EVM Full Detail | Evm machine [ Electronic voting in India ]

EVM Full Detail  | Evm machine [ Electronic voting in India ]
    EVM role

Electronic voting machines: 

Independent and fair elections are important for the democratic values of any country. In this fair, the accurate and transparent election process, there are results that can be independently verified. The conventional voting system fulfills many of these goals. But faulty behaviors like bogus voting and occupation of polling booths are serious threats for Nirvana democracy. In this way, the Election Commission of India has been trying to improve the electoral process to ensure free and fair elections. In collaboration with two public sector establishment Bharat Electronics Limited, Bangalore and Electronics Corporation of India Limited, Hyderabad, India Election Commission explores and designs EVMs (electronic voting machines).

The use of Electronic Voting Machine (EVM) was partially started in 1999 in the elections of the general election and state legislatures in India and since 2004 it has been fully utilized. EVMs decrease in time of voting compared to the old ballot system and announce results in less time. The use of EVMs can lead to a substantial reduction in fake voting and booth capturing events. It is easy for people illiterate EVMs to be easier than the ballot system. Compared to voters, the EVMs are easy to reach and bring back.

The gradual development of EVM

EVM Full Detail  | Evm machine [ Electronic voting in India ]

    EVMs were first used in 50 polling stations in Perir assembly constituency of Kerala in May 1982.

    After 1983, these machines were not used because the order of the Supreme Court was issued to legalize the use of voting machines in the election. In December 1988, the Parliament amended this Act and added new Section-61A to the Representation of the People Act, 1951, which gives the Commission the right to use the voting machines. The revised provision was effective from March 15, 1989.

    Electoral Reforms Committee was formed by the Central Government in February 1990, with representatives of several recognized national and regional parties. The Government of India sent the election reform committee for the use of EVM.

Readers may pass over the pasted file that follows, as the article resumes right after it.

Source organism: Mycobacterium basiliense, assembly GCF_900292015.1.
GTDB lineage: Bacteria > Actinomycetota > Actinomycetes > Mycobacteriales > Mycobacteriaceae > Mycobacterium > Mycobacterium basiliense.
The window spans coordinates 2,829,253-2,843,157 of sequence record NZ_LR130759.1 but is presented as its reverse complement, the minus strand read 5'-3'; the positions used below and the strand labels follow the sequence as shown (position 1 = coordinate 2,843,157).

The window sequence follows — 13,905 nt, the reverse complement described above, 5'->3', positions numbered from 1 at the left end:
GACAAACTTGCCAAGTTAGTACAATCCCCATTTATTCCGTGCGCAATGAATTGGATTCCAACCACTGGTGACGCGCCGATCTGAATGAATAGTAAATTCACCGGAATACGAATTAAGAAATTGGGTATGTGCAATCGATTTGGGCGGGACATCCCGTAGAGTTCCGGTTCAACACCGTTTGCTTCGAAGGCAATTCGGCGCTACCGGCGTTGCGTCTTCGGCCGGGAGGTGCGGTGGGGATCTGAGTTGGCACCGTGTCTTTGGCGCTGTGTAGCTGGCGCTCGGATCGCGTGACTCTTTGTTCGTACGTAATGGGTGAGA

Government of India constituted an expert committee. In this, Prof. Sampat, then Chairman RAC, Defense Research and Development Organization, Prof. P.V. Insertion (then with IIT Delhi) and Dr.C. Rao Kasarwara, director of electronics research and development center, Thiruvananthapuram were included. The committee said in its report that these machines are table-free.

    On March 24, 1992, the notification of amendment was made in 1961 by the Law and Justice Ministry of the Law, regarding the conduct of elections.

    The Commission constituted the Technical Expert Committee once again for its assessment before accepting it for the actual use of new electronic voting machines. Prof. P.V. Ind.Ed. Prof. D.T. Sahni and Prof. A.K. Agarwal became its member.

    Since then, the Election Commission has been working on the late Prof. P.V. Insiderment (former member of the committee), Prof. D. of IIT Delhi. Sahni and Prof. A.K. Agarwal constantly consulted. In November 2010, the Commission increased the scope of the Technical Expert Committee, in addition to two more experts- Prof.K.K. of the Electrical Engineering Department of IIT Mumbai. Professor of Computer Science and Engineering Department of Sharma and IIT Kanpur. Rajat Muna (current Director General C-DAC) was included.

    EVMs are being used in each parliamentary and assembly constituency in the general elections / sub-elections since November 1998. India has changed into e-democracy with the use of 10.75 lakh EVMs in all the polling stations of the country in the 2004 general elections. EVMs are being used in all elections since then.


Features of EVM

EVM Full Detail  | Evm machine [ Electronic voting in India ]

    It is timeless and easy to operate
    Programs that control the functions of the control unit are destroyed in a "once programmable basis" microchip. Once destroyed, it can not be read, it can not be copied or there can be no change.
    EVM machines reduce the likelihood of illegal votes, make the calculation process faster and reduce printing costs.
    The EVM machine can also be used without electricity because the machine runs from the battery.
    If the number of candidates was not more than 64 then elections can be done using EVM.
    An EVM machine can register a maximum of 3840 votes.

frequently Asked question

What is an electronic voting machine? How is its functioning different from the traditional system of voting?

Answer: Electronic voting machine is composed of two units connected by a five-meter cable-a control unit and a ballet unit. The control unit is with the presiding officer or the voting officer and the balloting unit is kept inside the voting compartment. Instead of issuing ballet paper, the voting officer in charge of the control unit will press the ballot button. This voter will be able to use the balloting unit